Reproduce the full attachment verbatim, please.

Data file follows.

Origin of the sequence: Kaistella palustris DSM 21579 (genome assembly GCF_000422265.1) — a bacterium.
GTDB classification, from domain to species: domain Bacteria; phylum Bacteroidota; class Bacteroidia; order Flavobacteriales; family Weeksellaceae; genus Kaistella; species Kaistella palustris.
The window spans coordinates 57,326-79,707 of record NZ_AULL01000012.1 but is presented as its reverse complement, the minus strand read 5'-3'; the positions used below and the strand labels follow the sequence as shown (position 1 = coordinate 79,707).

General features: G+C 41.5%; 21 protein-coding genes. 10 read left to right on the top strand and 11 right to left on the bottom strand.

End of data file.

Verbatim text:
Origin of the sequence: Kaistella palustris DSM 21579 (genome assembly GCF_000422265.1) — a bacterium.
GTDB classification, from domain to species: domain Bacteria; phylum Bacteroidota; class Bacteroidia; order Flavobacteriales; family Weeksellaceae; genus Kaistella; species Kaistella palustris.
The window spans coordinates 57,326-79,707 of record NZ_AULL01000012.1 but is presented as its reverse complement, the minus strand read 5'-3'; the positions used below and the strand labels follow the sequence as shown (position 1 = coordinate 79,707).

General features: G+C 41.5%; 21 protein-coding genes. 10 read left to right on the top strand and 11 right to left on the bottom strand.